Permanently banned from debt relief and telemarketing services
The operators of a Los Angeles-based student loan and mortgage debt relief operation have agreed to settle Federal Trade Commission charges that they bilked millions of dollars out of consumers by falsely claiming to be affiliated with the federal government.
The defendants, A1 DocPrep Inc., Steamlined Marketing, and their owner, Homan Ardalan, falsely claimed to be from the Department of Education, and promised to reduce borrowers’ monthly payments or forgive their student loans, according to the FTC’s October 2017 complaint.
The FTC also alleged the defendants targeted distressed homeowners by making false promises that they would provide mortgage relief and prevent foreclosure. Defendants allegedly collected advance fees from consumers of up to $4,500, in violation of the Telemarketing Sales Rule and Mortgage Assistance Relief Services Rule.
Under the settlement order, the defendants are banned from debt relief and telemarketing activities and prohibited from making misrepresentations or unsubstantiated claims related to financial or other products or services.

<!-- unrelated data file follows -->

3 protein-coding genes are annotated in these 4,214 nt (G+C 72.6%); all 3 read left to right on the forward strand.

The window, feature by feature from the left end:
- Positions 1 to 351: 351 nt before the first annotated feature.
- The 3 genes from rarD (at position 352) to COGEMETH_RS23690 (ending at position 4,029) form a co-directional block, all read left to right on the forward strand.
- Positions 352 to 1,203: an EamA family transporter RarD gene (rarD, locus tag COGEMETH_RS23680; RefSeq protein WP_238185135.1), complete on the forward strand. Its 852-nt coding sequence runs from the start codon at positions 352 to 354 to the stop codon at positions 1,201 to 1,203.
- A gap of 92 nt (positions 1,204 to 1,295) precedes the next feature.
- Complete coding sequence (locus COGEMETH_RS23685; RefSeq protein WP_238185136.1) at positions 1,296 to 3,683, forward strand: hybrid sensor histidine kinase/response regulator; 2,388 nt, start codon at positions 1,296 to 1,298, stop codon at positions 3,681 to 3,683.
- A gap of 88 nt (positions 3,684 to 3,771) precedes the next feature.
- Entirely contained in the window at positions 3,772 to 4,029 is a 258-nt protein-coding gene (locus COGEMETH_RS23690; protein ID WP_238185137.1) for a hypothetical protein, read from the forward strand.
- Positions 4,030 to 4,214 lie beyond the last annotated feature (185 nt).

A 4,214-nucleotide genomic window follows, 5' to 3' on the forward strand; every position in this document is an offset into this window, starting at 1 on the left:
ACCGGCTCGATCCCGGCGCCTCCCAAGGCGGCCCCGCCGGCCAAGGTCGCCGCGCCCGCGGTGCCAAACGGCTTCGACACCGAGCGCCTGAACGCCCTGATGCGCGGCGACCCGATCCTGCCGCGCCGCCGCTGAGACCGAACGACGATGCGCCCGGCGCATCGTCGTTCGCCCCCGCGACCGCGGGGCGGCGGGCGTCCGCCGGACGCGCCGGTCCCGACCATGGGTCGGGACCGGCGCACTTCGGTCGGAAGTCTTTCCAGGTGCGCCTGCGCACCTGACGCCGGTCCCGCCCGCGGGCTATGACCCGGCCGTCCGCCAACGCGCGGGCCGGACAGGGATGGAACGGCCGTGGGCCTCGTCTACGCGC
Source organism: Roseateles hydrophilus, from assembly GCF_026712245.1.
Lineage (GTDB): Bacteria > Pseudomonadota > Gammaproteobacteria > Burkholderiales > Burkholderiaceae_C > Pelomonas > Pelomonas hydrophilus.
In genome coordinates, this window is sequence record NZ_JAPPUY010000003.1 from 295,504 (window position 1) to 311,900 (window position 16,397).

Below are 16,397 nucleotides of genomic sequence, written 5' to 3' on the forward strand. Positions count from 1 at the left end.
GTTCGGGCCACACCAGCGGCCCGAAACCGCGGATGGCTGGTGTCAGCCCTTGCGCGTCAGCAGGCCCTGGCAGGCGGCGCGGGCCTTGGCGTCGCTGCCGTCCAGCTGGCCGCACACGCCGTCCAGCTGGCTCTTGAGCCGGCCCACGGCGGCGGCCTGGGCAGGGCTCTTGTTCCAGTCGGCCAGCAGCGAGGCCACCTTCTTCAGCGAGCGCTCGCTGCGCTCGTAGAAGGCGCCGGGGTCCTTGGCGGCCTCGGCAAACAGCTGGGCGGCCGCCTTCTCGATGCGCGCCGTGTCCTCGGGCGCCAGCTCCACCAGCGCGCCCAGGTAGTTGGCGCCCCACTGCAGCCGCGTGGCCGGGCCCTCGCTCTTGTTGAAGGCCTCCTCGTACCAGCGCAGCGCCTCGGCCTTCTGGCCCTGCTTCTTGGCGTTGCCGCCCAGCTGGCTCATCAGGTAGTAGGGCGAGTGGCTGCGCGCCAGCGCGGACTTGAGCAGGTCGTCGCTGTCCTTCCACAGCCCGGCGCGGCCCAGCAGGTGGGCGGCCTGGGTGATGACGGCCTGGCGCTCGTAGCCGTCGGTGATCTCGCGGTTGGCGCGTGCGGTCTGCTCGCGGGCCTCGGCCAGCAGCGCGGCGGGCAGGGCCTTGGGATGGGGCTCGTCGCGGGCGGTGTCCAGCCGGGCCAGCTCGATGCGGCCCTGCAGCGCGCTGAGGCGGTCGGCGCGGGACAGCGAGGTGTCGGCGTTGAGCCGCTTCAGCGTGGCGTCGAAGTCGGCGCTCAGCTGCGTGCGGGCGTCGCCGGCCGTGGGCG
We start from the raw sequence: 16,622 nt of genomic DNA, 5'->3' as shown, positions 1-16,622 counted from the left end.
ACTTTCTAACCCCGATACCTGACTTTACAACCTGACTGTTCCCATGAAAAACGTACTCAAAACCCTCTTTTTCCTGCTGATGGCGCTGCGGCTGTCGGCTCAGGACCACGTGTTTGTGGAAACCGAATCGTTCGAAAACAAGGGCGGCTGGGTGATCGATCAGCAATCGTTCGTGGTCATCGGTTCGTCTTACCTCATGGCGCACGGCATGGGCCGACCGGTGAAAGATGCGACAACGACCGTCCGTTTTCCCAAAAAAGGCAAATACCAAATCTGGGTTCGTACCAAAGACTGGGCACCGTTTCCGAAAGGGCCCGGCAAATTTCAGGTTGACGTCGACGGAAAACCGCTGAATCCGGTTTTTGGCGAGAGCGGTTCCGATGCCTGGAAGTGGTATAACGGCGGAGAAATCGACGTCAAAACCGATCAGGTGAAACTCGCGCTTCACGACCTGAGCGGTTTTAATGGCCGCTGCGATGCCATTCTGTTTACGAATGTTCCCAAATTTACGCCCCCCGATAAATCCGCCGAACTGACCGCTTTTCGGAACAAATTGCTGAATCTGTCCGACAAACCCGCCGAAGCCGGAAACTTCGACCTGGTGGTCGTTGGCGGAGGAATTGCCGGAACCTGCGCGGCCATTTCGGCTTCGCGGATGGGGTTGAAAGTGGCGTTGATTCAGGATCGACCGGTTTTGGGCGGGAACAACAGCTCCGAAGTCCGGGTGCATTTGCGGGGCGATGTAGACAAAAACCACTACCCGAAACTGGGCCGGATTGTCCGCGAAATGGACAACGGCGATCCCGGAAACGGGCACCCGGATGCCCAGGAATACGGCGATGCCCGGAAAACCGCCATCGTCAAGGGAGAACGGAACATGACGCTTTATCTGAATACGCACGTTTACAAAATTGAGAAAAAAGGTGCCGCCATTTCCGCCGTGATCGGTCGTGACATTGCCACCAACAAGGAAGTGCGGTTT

The settlement order also prohibits these defendants from profiting from customers’ personal information collected as part of the challenged practices, and failing to dispose of such information properly.
The order includes a judgment of more than $9 million, representing gross revenues of the defendants’ student loan and mortgage debt relief operation, minus refunds. Due to inability to pay, the order partially suspends the monetary judgment after the defendants turn over all of their assets, approximately $305,000.
The Commission settled with the other defendant, Bloom Law Group earlier this year.
The Commission vote approving the proposed stipulated order against A1 DocPrep Inc., Steamlined Marketing, and their owner, Homan Ardalan, was 5-0. The U.S. District Court for the Central District of California entered the orders on November 16, 2018.
NOTE: Stipulated final orders and default judgments and orders have the force of law when approved and signed by the District Court judge.
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